I feel safest when I am in the middle of Manhattan, mobile, not pinned down and vulnerable. When I was in Manhattan yesterday, “two strange men” ran my uncle’s doorbell; my aunt didn’t answer. Last night, between 1:15 and 1:30 AM, their dog barked about once every 30 seconds. When I asked my uncle if he always does this or does it at all, he evaded the question and still hasn’t answered me. Fugitive life has its drawbacks....

I travel to the Big Kitchen in the World Trade Center. I instinctively saw that my time at the Roosevelt was up; one can shuttle between the lobby and the lounge for only so long before one gets antsy, and I was getting antsy. I headed down close to the Ferry, to my other “haunt,” to write, read, relax. As I passed subway stops from Times Square to 34th Street to 23rd Street I worried about being tracked, stalked. Then, at the 23rd Street stop, something clicked. I thought, “Fear is a form of dependence.”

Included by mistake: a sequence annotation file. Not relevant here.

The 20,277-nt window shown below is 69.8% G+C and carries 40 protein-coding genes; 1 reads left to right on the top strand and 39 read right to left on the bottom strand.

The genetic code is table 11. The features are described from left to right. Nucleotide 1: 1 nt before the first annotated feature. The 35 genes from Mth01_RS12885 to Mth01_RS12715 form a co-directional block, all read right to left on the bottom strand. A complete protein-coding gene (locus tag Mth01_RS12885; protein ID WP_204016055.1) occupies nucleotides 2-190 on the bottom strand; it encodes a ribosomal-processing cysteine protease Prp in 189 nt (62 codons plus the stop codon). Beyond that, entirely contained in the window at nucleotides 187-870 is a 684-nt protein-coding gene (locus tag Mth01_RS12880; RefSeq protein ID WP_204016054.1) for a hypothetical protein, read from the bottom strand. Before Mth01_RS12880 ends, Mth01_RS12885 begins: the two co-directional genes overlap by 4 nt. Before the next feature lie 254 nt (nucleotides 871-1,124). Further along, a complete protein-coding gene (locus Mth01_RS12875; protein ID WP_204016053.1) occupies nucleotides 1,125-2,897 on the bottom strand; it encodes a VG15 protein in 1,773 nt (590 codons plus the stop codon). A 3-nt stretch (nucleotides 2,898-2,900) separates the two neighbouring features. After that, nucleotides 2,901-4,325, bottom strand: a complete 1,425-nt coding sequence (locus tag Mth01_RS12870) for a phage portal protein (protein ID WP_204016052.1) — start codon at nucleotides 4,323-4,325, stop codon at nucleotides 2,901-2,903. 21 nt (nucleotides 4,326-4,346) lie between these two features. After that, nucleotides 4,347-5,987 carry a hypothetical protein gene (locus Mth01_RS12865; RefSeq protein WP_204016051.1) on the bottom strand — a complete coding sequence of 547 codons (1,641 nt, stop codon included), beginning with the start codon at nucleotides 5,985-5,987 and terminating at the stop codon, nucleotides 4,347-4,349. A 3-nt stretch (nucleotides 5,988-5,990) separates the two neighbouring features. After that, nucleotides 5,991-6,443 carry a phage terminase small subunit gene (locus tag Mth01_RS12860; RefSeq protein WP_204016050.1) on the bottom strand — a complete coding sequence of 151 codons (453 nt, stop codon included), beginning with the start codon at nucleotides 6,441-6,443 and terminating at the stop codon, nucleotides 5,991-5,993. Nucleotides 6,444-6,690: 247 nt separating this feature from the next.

I purchased a traveling alarm clock. The cashier recognized me; we’d gone to the same elementary school. I found myself wondering: Does she still live at home with her parents? Is she married? She looked well-protected. She asked, “How have you been?” and I answered, “Fine,” thinking: Try compacting ten years including high school, college, graduate school, marriage and separation into answering the question, “How have you been?” Still, meeting her was fun. I was businesslike and cheerful and got an informal discount on the clock.